Updated: Feb 23
The 114 Doors are the principal political divisions in the country. Each Door holds jurisdiction over a defined geographic territory, where it shares sovereignty with the Fabaruka. Doors are subdivided into local governments such as cities, towns, villages, municipalities, etc. Qustul is the National Capital of the Unified Doors and is also known as the Federal Gate. The Doors and the Federal Gate choose the KXORM, and citizenship is granted at birth in all Doors and the Federal Gate.
Doors are semi-sovereign republics sharing sovereignty with the Fabaruka and possess several powers and rights under Ma'at: regulating intra-door commerce, holding elections, and creating local governments. The governments of the 114 Doors have structures closely paralleling those of the federal government. Each Door has a Key, a legislature, and a judiciary. Door executives are called Keys, who act as head of the Door governments. Ma'at permits Doors to have their written charters, so long as it does not contradict it, as Ma'at always takes precedence over Door laws. Also, due to the shared sovereignty between each Door and the Fabaruka, Africans are citizens of the Fabaruka and the Door they reside.
Because the Ma'at establishes a federal system, the Door governments enjoy extensive authority. Ma'at outlines the specific powers granted to the Fabaruka and reserves to the Doors. In some areas, the powers of the Fabaruka and Door governments overlap; for example, the Door and federal governments both can tax, establish courts, and make and enforce laws. The Door governments have considerable discretion in other areas, such as regulating commerce within a Door, establishing local governments, and action on public health, safety, and morals. Ma'at also denies certain powers to the Doors; for example, it forbids Doors to enter into treaties, tax imports or exports, or coin money. Doors also may not adopt laws that contradict Ma'at.
Mirroring the Ba, all Door legislatures are bicameral except Eswatini and Sotho, which are unicameral. Most Door judicial systems are based upon elected justices of the peace, central trial courts, district courts, and appellate courts. Each Door has its supreme court. In addition, there are probate courts concerned with wills, estates, and guardianships. Most Door judges are elected, though some Doors use an appointment process similar to the federal courts.
Door governments have a wide array of functions, encompassing conservation, highway and motor vehicle supervision, public safety and corrections, professional licensing, agriculture regulation and intradoor business and industry, education, public health, and welfare. The Key heads the administrative departments that oversee these activities. Each Door may establish local governments to assist it in carrying out its constitutional powers. Municipal or city governments deliver most local services, particularly in urban areas. Local governments exercise only those powers granted to them by the Door, and a Door may redefine the role and authority of local government as it deems appropriate.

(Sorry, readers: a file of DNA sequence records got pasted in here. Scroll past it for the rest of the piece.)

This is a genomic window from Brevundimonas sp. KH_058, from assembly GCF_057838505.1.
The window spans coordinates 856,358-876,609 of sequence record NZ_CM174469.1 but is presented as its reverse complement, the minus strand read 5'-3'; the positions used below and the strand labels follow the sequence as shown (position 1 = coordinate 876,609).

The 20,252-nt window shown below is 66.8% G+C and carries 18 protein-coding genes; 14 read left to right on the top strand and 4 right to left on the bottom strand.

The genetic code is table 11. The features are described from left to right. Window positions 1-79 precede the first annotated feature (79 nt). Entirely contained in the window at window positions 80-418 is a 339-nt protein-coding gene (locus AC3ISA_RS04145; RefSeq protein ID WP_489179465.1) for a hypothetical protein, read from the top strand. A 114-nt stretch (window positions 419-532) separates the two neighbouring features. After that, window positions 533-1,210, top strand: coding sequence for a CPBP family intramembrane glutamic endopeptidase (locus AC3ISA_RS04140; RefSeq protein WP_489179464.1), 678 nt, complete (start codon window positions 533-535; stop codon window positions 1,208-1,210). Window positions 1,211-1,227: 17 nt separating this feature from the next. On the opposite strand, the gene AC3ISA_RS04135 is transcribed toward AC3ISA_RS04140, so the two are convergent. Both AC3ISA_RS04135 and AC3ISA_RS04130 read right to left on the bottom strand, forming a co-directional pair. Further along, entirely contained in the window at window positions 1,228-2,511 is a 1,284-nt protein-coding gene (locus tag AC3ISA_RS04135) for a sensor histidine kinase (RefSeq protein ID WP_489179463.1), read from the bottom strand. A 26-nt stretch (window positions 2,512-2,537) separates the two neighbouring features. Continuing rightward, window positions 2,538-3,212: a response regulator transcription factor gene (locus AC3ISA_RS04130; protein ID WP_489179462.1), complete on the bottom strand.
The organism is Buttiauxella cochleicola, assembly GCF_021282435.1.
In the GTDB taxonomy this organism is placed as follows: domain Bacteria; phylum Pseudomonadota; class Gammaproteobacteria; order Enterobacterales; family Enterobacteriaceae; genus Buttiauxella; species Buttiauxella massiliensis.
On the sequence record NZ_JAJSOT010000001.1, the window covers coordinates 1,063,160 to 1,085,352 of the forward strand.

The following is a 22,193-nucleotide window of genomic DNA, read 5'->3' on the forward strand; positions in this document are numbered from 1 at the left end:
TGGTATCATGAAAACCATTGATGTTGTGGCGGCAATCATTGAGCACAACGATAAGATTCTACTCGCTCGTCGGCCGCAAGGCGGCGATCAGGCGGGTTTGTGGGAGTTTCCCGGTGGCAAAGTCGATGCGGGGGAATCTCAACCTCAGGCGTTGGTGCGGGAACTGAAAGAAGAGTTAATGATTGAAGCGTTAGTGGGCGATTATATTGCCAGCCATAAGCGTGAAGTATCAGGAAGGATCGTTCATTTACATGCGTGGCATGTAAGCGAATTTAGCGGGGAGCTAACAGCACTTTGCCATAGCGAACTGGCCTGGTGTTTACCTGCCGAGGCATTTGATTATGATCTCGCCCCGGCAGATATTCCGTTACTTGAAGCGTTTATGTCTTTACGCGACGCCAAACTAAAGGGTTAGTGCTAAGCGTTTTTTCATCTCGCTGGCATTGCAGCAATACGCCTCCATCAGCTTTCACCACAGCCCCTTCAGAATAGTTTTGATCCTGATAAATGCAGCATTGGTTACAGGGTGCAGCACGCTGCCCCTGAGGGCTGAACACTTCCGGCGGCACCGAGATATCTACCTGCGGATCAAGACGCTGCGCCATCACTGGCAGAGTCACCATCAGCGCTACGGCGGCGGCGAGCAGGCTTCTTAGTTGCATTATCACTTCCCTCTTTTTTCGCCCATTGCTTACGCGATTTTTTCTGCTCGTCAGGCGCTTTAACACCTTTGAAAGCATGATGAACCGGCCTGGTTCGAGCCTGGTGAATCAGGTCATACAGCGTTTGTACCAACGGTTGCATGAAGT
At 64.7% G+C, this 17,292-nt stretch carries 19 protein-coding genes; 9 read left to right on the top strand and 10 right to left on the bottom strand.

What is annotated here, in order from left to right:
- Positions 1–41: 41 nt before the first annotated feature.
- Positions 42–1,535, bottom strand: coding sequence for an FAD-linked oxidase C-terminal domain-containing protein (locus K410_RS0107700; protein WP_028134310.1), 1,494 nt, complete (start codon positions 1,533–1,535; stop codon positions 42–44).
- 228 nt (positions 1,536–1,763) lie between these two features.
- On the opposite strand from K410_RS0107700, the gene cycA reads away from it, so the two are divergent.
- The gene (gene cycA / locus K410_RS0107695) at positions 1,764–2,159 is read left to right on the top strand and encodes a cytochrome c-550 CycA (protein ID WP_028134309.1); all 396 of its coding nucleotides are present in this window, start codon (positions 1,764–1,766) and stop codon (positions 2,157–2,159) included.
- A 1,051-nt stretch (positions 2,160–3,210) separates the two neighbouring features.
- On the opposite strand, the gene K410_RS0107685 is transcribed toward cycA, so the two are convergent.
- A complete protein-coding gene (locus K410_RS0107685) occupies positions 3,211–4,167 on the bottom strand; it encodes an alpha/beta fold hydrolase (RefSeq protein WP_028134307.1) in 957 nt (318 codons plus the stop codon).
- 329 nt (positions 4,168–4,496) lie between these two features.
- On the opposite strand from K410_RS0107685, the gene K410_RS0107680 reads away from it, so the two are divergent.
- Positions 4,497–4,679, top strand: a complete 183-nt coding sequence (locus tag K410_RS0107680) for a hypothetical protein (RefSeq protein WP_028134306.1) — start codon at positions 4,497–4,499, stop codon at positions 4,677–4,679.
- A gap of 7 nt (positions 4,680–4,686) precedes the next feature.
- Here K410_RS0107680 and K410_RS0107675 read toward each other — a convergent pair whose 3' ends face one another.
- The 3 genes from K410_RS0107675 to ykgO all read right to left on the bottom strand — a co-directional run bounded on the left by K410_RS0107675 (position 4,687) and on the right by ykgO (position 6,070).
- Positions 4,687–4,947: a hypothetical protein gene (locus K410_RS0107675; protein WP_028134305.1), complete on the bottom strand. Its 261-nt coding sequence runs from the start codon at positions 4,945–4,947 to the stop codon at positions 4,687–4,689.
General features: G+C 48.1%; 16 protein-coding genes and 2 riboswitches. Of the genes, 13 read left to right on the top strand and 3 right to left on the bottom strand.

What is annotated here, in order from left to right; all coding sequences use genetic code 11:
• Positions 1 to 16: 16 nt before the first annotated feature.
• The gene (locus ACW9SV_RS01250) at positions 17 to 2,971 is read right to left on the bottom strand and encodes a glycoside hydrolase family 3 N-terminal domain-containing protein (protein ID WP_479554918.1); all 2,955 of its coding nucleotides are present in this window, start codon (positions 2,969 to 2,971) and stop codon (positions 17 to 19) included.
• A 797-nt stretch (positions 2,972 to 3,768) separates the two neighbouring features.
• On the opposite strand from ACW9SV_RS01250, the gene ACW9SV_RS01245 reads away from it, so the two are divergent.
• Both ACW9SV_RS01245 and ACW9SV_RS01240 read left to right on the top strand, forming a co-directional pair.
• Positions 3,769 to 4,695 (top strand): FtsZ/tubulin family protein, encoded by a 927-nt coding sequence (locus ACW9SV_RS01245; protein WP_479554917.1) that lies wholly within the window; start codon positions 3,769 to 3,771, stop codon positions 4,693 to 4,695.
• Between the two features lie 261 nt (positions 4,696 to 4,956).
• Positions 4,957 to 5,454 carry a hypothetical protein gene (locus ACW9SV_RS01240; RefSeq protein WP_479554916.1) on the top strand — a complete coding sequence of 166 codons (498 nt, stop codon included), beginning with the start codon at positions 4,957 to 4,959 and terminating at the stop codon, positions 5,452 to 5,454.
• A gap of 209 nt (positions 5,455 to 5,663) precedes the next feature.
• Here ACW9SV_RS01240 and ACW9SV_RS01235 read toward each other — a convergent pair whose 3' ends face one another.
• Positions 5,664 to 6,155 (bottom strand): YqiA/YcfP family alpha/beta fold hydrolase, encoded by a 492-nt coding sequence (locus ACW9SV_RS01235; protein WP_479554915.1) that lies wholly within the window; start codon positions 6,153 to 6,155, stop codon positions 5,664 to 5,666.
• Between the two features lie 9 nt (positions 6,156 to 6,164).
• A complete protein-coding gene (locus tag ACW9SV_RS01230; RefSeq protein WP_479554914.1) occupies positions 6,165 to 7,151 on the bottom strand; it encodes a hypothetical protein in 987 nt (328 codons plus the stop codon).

As society has become increasingly urban, politics and government have become more complex. Many problems of the cities, including transportation, housing, education, health, and welfare, can no longer be handled entirely on the local level. Because even the Doors do not have the necessary resources, cities have often turned to the federal government for assistance. However, proponents of local control have urged that the federal government provide block-grant aid to Door and local governments without federal restrictions.
A Key serves as the chief executive officer and commander-in-chief in each of the 114 Doors, functioning as both head of Door and head of government therein. As such, Keys are responsible for implementing Door laws and overseeing the operation of the Door executive branch. As Door leaders, Keys advance and pursue new and revised policies and programs using a variety of tools, among them executive orders, executive budgets, and legislative proposals and vetoes. Keys carry out their management and leadership responsibilities and objectives with the support and assistance of department and agency heads, many of whom they are empowered to appoint. A majority of Keys have the authority to select Door court judges as well, in most cases from a list of names submitted by a nominations committee.
Keys head the executive branch in each Door or overseas territory. Depending on the individual jurisdiction, they may have considerable control over government budgeting, the power of appointment of many officials (including many judges), and a significant role in legislation. The Key may also have additional functions, such as commander-in-chief of the Door's Defence force when not federalized. The Key has partial or absolute power to commute or pardon a criminal sentence in many doors and territories.
112 Doors elect their keys, and 2 Doors, Eswatini and Sotho, choose their keys via inheritance. But regardless of their title in the Door, they are recognized as Keys by Ma'at at the federal level and have considerable practical powers in most cases. However, their abilities are moderated by the Door legislature and other elected Door executive officials.
List of the 114 Doors
7. Bahr El Ghazal
19. Dar Fertit
20. Dar Fur
21. Dar Runga
28. Fouta Djallon
29. Futa Tooro
39. Kabu Verdi
75. North Khoi
76. North Tuareg
93. South Khoi
94. South Tuareg